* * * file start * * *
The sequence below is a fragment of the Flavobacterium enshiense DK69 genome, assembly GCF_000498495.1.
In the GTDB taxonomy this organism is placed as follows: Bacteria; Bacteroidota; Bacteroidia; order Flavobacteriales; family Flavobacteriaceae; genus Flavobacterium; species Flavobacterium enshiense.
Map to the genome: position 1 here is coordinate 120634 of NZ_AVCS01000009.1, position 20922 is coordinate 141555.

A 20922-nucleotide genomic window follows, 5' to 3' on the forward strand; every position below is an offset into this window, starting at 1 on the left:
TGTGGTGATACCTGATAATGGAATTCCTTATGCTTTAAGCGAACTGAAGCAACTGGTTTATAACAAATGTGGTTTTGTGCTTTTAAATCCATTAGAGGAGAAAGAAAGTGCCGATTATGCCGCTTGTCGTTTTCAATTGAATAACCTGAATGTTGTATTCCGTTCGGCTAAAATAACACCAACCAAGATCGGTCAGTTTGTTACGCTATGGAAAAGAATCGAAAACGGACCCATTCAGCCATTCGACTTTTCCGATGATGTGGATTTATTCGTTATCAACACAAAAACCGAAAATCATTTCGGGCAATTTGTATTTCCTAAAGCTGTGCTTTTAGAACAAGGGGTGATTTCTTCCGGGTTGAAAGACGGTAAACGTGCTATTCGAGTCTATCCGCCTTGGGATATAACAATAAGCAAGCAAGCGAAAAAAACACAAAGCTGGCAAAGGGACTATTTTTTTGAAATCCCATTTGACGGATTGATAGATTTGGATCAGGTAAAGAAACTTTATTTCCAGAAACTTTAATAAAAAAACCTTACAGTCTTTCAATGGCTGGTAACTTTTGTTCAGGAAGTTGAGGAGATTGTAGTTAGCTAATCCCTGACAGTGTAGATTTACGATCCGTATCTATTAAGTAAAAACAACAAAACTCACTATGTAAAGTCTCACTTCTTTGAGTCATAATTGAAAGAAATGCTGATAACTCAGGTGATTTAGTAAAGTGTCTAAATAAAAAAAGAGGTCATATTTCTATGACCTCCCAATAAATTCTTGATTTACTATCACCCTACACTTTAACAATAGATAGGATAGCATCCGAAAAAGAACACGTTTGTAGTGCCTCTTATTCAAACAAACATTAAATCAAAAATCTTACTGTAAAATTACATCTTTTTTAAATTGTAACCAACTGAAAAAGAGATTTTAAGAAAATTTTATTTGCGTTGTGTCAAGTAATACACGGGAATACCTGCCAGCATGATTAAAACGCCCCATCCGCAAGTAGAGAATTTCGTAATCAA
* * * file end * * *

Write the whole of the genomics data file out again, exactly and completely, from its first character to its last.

The sequence below is a fragment of the Flavobacterium enshiense DK69 genome, assembly GCF_000498495.1.
In the GTDB taxonomy this organism is placed as follows: Bacteria; Bacteroidota; Bacteroidia; order Flavobacteriales; family Flavobacteriaceae; genus Flavobacterium; species Flavobacterium enshiense.
Map to the genome: position 1 here is coordinate 120634 of NZ_AVCS01000009.1, position 20922 is coordinate 141555.

A 20922-nucleotide genomic window follows, 5' to 3' on the forward strand; every position below is an offset into this window, starting at 1 on the left:
TGTGGTGATACCTGATAATGGAATTCCTTATGCTTTAAGCGAACTGAAGCAACTGGTTTATAACAAATGTGGTTTTGTGCTTTTAAATCCATTAGAGGAGAAAGAAAGTGCCGATTATGCCGCTTGTCGTTTTCAATTGAATAACCTGAATGTTGTATTCCGTTCGGCTAAAATAACACCAACCAAGATCGGTCAGTTTGTTACGCTATGGAAAAGAATCGAAAACGGACCCATTCAGCCATTCGACTTTTCCGATGATGTGGATTTATTCGTTATCAACACAAAAACCGAAAATCATTTCGGGCAATTTGTATTTCCTAAAGCTGTGCTTTTAGAACAAGGGGTGATTTCTTCCGGGTTGAAAGACGGTAAACGTGCTATTCGAGTCTATCCGCCTTGGGATATAACAATAAGCAAGCAAGCGAAAAAAACACAAAGCTGGCAAAGGGACTATTTTTTTGAAATCCCATTTGACGGATTGATAGATTTGGATCAGGTAAAGAAACTTTATTTCCAGAAACTTTAATAAAAAAACCTTACAGTCTTTCAATGGCTGGTAACTTTTGTTCAGGAAGTTGAGGAGATTGTAGTTAGCTAATCCCTGACAGTGTAGATTTACGATCCGTATCTATTAAGTAAAAACAACAAAACTCACTATGTAAAGTCTCACTTCTTTGAGTCATAATTGAAAGAAATGCTGATAACTCAGGTGATTTAGTAAAGTGTCTAAATAAAAAAAGAGGTCATATTTCTATGACCTCCCAATAAATTCTTGATTTACTATCACCCTACACTTTAACAATAGATAGGATAGCATCCGAAAAAGAACACGTTTGTAGTGCCTCTTATTCAAACAAACATTAAATCAAAAATCTTACTGTAAAATTACATCTTTTTTAAATTGTAACCAACTGAAAAAGAGATTTTAAGAAAATTTTATTTGCGTTGTGTCAAGTAATACACGGGAATACCTGCCAGCATGATTAAAACGCCCCATCCGCAAGTAGAGAATTTCGTAATCAA